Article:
The G-sense Error Rate is not considered very important IMHO. I move my laptop around plenty (mainly taking it to school and so, both when it's on standby and when it's off) but that parameter on my SSHD has always been at baseline.

#7 signofzeta

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Posted 26 April 2015 - 05:11 PM

Ok, I check my brother's laptop's G-sense error rate.  Just to let you know, when both my brother's and my laptop were brand new, they both started with real value of 0 and normalized value of 100.  Real values would go up, and normalized values would go down by the same amount.

 

The real value of the G-sense error rate on my laptop is 86, and the normalized value is 14.  I don't even move my laptop, and I probably just only burned 2 CD's during the lifetime of this laptop.

 

My brother's laptop has G-sense error rate real value of 9, and the normalized value is 91.  He moves his laptop around while it is on all the time.

 

Explain to me this backwards logic.  Why does my G-sense error rate real value increase when I don't even move my laptop while it is on at all, but for my brother, he moves his laptop while it is on all the time, and his G-sense error rate is 1/9 of mine?

 

Forgot to add.  My laptop is 3 months older than my brother's laptop, and at January 2015, the G-sense error rate normalized value was at 18, so it had nothing to do whether my brother's laptop was newer or not.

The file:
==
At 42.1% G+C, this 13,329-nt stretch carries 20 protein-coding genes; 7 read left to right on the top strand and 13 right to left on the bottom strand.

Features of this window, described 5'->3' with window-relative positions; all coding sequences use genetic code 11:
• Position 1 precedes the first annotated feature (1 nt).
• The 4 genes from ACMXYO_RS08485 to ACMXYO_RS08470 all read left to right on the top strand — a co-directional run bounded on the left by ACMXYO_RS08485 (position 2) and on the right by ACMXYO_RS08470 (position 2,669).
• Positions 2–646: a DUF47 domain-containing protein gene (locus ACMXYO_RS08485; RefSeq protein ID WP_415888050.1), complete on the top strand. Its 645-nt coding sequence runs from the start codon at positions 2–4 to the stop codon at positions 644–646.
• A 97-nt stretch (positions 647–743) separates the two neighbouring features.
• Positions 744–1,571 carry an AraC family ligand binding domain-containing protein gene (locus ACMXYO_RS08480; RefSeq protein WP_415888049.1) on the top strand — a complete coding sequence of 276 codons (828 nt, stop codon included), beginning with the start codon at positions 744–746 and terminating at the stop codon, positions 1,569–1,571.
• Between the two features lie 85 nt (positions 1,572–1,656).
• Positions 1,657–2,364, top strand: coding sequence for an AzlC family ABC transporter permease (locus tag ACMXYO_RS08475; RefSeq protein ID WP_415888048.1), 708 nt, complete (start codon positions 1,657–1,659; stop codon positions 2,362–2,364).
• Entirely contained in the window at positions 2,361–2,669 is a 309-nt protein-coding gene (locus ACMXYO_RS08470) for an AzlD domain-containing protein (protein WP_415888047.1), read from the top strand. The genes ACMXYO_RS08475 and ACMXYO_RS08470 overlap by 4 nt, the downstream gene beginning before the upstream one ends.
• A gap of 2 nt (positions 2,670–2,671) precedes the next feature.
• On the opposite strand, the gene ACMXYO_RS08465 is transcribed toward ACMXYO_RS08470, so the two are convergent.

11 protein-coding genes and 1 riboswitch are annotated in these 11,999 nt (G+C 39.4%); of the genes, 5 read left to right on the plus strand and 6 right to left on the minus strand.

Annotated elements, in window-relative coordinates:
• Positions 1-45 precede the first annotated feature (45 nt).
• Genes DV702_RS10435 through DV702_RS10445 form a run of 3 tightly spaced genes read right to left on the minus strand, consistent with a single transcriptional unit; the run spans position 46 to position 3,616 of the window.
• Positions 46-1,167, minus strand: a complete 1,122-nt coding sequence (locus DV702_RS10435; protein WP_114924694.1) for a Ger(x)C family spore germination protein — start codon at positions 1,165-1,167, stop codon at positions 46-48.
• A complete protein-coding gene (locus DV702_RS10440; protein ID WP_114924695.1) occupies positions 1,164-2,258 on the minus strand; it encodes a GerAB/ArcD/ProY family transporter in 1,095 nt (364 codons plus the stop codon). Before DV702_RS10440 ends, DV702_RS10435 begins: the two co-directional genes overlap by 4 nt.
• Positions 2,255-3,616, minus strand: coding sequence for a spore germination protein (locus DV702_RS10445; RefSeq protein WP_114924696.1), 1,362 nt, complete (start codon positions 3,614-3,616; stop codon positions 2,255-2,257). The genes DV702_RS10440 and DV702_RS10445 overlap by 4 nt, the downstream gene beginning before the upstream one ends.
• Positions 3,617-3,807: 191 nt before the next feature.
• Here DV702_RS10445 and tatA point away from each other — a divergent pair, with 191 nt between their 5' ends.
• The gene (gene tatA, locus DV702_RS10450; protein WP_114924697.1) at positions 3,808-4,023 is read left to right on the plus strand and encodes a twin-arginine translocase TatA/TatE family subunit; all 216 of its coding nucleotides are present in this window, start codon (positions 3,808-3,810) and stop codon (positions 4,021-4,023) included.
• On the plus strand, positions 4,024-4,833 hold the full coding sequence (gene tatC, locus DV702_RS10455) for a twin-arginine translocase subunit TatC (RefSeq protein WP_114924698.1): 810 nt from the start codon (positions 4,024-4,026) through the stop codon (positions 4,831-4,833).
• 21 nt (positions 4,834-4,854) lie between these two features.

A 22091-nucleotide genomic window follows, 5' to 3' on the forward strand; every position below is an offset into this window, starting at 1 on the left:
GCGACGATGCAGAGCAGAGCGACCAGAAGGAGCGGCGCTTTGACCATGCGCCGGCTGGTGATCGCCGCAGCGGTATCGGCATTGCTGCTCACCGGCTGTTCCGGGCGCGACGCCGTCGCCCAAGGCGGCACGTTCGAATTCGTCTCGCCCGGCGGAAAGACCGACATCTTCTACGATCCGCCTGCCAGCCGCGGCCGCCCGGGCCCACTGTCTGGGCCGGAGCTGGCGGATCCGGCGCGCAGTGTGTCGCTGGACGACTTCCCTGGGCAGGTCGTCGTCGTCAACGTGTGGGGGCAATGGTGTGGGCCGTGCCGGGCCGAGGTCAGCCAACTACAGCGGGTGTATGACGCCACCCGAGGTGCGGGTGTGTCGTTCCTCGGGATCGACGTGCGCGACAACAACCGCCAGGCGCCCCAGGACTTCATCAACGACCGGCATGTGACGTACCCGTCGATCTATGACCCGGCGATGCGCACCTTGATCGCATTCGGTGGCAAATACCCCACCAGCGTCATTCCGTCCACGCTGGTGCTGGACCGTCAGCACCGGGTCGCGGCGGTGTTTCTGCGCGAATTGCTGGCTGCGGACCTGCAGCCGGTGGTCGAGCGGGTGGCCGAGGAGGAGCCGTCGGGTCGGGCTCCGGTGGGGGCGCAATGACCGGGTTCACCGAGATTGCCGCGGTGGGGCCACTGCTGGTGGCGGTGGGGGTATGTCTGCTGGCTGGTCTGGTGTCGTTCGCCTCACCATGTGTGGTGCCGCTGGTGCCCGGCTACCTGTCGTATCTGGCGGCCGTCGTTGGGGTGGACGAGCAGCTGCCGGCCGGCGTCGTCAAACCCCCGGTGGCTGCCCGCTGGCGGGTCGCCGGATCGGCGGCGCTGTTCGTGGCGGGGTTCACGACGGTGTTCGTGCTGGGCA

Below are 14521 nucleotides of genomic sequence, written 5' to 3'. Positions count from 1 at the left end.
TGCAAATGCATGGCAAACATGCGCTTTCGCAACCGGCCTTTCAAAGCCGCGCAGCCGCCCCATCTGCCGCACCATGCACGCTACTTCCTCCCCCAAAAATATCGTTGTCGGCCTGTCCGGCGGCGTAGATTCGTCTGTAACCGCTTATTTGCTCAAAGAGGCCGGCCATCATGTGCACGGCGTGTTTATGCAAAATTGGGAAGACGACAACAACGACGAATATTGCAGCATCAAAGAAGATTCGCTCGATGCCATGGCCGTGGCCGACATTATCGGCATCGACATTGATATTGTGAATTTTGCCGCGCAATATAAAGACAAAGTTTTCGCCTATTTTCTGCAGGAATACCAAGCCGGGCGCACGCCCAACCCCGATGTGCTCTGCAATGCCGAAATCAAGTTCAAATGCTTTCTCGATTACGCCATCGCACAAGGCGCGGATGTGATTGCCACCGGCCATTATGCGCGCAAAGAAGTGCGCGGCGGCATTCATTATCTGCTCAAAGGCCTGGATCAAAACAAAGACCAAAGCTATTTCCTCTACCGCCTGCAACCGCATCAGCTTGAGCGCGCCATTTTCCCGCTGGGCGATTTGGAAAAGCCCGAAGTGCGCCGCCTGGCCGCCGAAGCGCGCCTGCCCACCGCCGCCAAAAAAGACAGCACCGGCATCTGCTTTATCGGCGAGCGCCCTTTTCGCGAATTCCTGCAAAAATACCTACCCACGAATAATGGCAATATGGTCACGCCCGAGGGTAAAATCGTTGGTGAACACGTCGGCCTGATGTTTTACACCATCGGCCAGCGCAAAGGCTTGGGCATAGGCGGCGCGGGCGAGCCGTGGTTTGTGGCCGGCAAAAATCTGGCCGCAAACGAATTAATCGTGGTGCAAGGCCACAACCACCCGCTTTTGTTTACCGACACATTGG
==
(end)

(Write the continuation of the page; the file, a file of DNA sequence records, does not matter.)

Edited by signofzeta, 26 April 2015 - 06:15 PM.


#8 Sintharius

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Posted 27 April 2015 - 03:54 AM

The normalized value is more commonly used in interpreting disk health. So I would say that your G-sense error rate value is normal.

#9 signofzeta

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Posted 27 April 2015 - 04:14 AM

So if the normalized value of the G-sense error rate is at 1, would it still be normal?

 

I also want to know why the G-sense error rate is so inconsistent across different hard drives, even of the same brand.  As I said before, I don't move my laptop at all, and my G-sense error rate increased to a real value of 86, but my brother's laptop, in which he moves all the time while it is on, has a real value of 9.


Edited by signofzeta, 27 April 2015 - 04:19 AM.


#10 SleepyDude

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Posted 27 April 2015 - 04:21 AM

Hi,

 

Only to add my 2 cents...

 

Maybe your laptop have some movement sensor very sensitive and it passes the information to the HDD.